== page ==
Falling natural gas prices have stalled Pennsylvania's shale boom, sending drilling rigs across the border into Ohio. Most of the Keystone State's shale is heavy in "dry" gas, pure methane that's ready for the pipeline as soon as it is extracted.
But after two years of heavy drilling in northeastern Pennsylvania, a glut in supply has sent gas companies scrambling to southwest Pennsylania and Ohio in search of "wet" gas, which comes with a mix of other petroleum byproducts like ethane and butane. These byproducts, while costly to filter out, fetch a good price on the market and have made extracting wet gas more profitable.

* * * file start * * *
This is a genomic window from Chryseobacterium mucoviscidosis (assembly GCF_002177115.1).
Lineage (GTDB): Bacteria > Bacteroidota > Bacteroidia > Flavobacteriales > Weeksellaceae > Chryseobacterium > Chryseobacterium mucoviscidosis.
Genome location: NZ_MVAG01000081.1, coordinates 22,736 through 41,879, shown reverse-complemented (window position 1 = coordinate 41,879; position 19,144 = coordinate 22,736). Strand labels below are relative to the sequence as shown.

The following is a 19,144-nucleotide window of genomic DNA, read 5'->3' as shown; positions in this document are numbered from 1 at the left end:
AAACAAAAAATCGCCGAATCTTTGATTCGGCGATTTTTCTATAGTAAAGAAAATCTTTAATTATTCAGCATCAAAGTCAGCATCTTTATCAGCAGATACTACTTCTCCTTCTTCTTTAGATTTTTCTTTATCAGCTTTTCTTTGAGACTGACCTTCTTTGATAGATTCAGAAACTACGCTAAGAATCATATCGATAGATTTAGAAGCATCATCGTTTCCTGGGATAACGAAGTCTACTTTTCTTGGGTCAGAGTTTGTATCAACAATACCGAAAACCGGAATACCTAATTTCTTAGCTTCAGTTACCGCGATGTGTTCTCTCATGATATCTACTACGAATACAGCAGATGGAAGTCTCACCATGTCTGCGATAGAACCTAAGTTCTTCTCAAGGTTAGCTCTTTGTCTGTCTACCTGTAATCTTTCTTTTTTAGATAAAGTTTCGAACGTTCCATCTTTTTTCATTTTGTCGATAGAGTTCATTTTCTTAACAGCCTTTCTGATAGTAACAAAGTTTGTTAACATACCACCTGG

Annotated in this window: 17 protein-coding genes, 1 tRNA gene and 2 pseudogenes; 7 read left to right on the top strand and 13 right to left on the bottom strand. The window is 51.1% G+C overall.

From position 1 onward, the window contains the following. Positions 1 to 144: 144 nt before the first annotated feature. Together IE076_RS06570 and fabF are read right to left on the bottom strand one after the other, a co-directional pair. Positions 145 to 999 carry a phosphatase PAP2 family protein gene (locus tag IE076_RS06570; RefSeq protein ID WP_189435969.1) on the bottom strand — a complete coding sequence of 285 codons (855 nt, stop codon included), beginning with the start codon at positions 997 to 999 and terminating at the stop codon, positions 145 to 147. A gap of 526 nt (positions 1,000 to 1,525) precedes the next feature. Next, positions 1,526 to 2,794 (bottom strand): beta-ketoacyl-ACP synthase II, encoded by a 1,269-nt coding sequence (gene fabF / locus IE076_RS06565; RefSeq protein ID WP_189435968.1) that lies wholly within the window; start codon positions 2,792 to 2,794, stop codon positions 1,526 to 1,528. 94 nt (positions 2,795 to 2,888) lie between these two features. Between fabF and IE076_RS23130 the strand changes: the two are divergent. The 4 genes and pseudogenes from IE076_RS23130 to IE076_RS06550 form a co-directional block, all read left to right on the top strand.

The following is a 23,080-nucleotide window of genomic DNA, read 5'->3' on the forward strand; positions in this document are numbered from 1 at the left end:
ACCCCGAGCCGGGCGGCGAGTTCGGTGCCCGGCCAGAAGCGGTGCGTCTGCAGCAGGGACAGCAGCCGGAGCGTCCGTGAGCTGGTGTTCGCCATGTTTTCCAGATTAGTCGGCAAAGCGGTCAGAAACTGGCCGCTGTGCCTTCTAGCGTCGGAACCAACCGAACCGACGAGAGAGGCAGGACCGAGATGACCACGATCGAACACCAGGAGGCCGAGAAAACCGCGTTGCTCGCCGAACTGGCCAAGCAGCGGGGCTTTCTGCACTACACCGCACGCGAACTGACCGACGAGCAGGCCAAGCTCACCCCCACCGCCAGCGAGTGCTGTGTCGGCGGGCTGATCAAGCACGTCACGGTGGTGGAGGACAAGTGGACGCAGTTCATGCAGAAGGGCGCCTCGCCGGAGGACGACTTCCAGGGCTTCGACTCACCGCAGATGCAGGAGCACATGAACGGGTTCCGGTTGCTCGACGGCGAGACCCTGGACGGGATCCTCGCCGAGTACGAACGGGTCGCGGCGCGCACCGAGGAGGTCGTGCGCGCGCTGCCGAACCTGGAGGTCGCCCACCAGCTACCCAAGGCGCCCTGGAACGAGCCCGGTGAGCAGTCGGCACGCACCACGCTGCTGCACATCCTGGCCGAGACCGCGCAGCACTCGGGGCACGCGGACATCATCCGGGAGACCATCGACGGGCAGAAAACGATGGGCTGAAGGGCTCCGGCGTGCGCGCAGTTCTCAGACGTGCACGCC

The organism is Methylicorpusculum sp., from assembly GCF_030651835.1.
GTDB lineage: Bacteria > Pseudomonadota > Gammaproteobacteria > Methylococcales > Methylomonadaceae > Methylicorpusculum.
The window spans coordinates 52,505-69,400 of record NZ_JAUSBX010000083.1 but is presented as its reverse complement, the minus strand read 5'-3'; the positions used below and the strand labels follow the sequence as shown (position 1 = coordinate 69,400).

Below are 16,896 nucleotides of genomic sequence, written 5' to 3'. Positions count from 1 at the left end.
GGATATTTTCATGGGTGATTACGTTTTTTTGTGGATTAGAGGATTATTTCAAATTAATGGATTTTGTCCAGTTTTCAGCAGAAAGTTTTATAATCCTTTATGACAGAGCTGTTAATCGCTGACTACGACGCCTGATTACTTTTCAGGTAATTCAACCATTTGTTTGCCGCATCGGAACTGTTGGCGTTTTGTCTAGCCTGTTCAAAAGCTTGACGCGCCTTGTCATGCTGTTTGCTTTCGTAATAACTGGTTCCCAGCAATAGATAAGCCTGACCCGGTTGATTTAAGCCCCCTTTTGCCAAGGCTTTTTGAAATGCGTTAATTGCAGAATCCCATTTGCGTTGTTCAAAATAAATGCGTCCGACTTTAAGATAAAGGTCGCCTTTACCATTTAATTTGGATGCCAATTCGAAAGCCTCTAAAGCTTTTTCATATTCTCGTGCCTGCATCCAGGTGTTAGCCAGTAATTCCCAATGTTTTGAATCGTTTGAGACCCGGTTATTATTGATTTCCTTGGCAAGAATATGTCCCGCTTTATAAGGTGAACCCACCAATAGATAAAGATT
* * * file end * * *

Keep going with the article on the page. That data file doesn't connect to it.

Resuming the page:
In this map of "spuds," or recently-drilled wells, you can see the march westward month-by-month as natural gas prices drop.